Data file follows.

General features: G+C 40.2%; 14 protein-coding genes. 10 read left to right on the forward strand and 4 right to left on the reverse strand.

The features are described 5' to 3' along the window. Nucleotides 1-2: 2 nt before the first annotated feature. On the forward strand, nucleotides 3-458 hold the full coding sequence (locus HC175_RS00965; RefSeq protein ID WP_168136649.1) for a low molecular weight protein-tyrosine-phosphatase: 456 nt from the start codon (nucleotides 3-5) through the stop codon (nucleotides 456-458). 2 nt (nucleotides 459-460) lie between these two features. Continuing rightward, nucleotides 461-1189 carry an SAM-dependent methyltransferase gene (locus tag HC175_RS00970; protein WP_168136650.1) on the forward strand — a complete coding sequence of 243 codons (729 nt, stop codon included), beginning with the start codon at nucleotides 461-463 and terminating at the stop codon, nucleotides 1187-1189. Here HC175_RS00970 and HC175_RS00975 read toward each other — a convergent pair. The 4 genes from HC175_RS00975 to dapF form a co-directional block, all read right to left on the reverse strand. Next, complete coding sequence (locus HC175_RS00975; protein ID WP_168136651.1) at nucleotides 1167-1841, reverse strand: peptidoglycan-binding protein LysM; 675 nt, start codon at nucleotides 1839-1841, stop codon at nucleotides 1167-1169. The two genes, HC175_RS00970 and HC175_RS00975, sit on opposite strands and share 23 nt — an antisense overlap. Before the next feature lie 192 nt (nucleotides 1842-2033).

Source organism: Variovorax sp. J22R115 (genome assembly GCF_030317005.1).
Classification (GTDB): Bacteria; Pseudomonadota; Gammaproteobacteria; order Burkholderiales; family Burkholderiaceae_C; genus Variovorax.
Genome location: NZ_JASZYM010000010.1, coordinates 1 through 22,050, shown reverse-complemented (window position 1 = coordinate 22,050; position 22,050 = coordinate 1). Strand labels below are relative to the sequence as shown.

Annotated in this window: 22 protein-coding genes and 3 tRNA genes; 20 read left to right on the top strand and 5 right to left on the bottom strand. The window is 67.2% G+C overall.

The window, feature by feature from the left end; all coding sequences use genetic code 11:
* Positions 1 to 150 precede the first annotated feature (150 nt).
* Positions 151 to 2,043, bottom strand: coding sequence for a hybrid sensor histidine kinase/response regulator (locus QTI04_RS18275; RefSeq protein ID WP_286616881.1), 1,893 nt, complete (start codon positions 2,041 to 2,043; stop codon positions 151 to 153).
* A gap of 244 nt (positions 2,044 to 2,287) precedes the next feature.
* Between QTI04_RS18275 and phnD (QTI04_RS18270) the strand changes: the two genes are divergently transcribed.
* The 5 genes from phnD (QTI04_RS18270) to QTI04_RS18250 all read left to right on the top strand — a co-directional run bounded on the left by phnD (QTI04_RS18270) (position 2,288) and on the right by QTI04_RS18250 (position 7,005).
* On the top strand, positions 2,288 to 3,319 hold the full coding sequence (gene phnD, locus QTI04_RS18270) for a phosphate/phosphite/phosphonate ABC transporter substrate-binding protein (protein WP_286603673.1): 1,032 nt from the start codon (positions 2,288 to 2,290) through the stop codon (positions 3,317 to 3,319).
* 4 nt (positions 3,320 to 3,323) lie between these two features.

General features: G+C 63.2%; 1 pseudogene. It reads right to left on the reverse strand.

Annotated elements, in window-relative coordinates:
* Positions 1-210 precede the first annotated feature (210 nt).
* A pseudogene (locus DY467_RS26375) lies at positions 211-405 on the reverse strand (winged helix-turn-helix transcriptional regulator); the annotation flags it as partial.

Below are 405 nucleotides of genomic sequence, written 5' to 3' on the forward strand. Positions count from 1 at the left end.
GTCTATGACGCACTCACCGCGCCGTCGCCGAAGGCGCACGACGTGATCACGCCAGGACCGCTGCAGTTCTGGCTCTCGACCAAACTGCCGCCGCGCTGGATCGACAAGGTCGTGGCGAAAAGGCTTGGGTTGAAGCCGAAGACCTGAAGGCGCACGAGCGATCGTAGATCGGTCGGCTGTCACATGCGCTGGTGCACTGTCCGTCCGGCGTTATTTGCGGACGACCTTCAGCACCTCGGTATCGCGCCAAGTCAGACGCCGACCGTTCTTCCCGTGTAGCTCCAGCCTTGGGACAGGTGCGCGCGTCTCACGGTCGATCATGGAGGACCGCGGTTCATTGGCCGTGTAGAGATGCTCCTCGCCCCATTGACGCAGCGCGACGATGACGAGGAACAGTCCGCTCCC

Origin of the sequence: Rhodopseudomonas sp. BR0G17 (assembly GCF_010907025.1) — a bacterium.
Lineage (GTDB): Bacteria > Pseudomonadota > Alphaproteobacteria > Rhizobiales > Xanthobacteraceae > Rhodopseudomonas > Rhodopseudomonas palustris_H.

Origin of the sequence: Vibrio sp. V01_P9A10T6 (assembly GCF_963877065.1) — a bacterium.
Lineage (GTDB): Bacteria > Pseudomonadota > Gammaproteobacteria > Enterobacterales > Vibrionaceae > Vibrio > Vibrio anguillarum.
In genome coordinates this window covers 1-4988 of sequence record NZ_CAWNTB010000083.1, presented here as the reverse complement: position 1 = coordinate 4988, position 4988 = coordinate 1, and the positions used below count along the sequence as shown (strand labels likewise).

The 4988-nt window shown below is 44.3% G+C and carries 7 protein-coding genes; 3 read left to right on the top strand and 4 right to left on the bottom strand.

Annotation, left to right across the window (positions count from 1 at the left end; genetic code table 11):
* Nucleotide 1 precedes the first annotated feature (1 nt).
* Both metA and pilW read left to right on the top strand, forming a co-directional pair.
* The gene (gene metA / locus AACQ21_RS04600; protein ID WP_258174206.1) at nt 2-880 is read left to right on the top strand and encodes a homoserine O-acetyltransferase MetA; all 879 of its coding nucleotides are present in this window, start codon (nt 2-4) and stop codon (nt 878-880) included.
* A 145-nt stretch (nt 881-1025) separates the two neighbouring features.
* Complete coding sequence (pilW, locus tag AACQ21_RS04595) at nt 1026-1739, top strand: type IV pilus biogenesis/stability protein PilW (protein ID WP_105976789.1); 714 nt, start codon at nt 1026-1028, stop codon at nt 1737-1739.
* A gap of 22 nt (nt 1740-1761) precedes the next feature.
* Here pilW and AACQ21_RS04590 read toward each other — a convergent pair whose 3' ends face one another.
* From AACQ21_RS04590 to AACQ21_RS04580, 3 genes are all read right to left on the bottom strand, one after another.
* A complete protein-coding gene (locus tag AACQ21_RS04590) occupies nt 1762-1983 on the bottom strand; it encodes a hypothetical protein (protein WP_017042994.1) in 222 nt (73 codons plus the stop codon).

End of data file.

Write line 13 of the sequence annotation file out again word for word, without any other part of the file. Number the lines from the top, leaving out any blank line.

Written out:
* On the top strand, positions 2,288 to 3,319 hold the full coding sequence (gene phnD, locus QTI04_RS18270) for a phosphate/phosphite/phosphonate ABC transporter substrate-binding protein (protein WP_286603673.1): 1,032 nt from the start codon (positions 2,288 to 2,290) through the stop codon (positions 3,317 to 3,319).